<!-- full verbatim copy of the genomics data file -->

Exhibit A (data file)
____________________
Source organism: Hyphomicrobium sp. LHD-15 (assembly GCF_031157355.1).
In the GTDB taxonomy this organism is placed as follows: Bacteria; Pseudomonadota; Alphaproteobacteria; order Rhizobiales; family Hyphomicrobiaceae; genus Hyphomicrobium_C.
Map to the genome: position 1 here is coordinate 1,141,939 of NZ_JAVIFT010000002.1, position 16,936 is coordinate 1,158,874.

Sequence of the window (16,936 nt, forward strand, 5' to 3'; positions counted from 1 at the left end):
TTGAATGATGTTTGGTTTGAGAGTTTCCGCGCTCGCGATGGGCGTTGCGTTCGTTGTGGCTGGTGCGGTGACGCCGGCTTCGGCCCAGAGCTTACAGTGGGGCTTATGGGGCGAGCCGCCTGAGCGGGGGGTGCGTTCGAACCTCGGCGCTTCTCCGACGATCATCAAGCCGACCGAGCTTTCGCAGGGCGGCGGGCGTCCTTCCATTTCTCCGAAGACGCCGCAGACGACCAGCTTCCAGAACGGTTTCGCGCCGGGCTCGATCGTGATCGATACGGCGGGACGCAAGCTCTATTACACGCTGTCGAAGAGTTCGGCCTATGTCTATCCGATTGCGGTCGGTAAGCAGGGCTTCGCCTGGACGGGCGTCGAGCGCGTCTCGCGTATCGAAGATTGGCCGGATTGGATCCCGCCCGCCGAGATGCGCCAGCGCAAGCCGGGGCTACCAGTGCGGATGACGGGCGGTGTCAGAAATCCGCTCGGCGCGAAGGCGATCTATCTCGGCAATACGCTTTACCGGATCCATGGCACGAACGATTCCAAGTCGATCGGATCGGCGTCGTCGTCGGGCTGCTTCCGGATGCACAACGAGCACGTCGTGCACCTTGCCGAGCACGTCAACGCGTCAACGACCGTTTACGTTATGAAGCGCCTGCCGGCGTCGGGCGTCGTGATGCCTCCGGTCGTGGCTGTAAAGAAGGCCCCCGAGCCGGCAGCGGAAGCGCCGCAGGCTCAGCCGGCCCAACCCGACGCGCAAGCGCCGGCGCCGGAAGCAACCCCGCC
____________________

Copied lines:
Source organism: Hyphomicrobium sp. LHD-15 (assembly GCF_031157355.1).
In the GTDB taxonomy this organism is placed as follows: Bacteria; Pseudomonadota; Alphaproteobacteria; order Rhizobiales; family Hyphomicrobiaceae; genus Hyphomicrobium_C.
Map to the genome: position 1 here is coordinate 1,141,939 of NZ_JAVIFT010000002.1, position 16,936 is coordinate 1,158,874.

Sequence of the window (16,936 nt, forward strand, 5' to 3'; positions counted from 1 at the left end):
TTGAATGATGTTTGGTTTGAGAGTTTCCGCGCTCGCGATGGGCGTTGCGTTCGTTGTGGCTGGTGCGGTGACGCCGGCTTCGGCCCAGAGCTTACAGTGGGGCTTATGGGGCGAGCCGCCTGAGCGGGGGGTGCGTTCGAACCTCGGCGCTTCTCCGACGATCATCAAGCCGACCGAGCTTTCGCAGGGCGGCGGGCGTCCTTCCATTTCTCCGAAGACGCCGCAGACGACCAGCTTCCAGAACGGTTTCGCGCCGGGCTCGATCGTGATCGATACGGCGGGACGCAAGCTCTATTACACGCTGTCGAAGAGTTCGGCCTATGTCTATCCGATTGCGGTCGGTAAGCAGGGCTTCGCCTGGACGGGCGTCGAGCGCGTCTCGCGTATCGAAGATTGGCCGGATTGGATCCCGCCCGCCGAGATGCGCCAGCGCAAGCCGGGGCTACCAGTGCGGATGACGGGCGGTGTCAGAAATCCGCTCGGCGCGAAGGCGATCTATCTCGGCAATACGCTTTACCGGATCCATGGCACGAACGATTCCAAGTCGATCGGATCGGCGTCGTCGTCGGGCTGCTTCCGGATGCACAACGAGCACGTCGTGCACCTTGCCGAGCACGTCAACGCGTCAACGACCGTTTACGTTATGAAGCGCCTGCCGGCGTCGGGCGTCGTGATGCCTCCGGTCGTGGCTGTAAAGAAGGCCCCCGAGCCGGCAGCGGAAGCGCCGCAGGCTCAGCCGGCCCAACCCGACGCGCAAGCGCCGGCGCCGGAAGCAACCCCGCC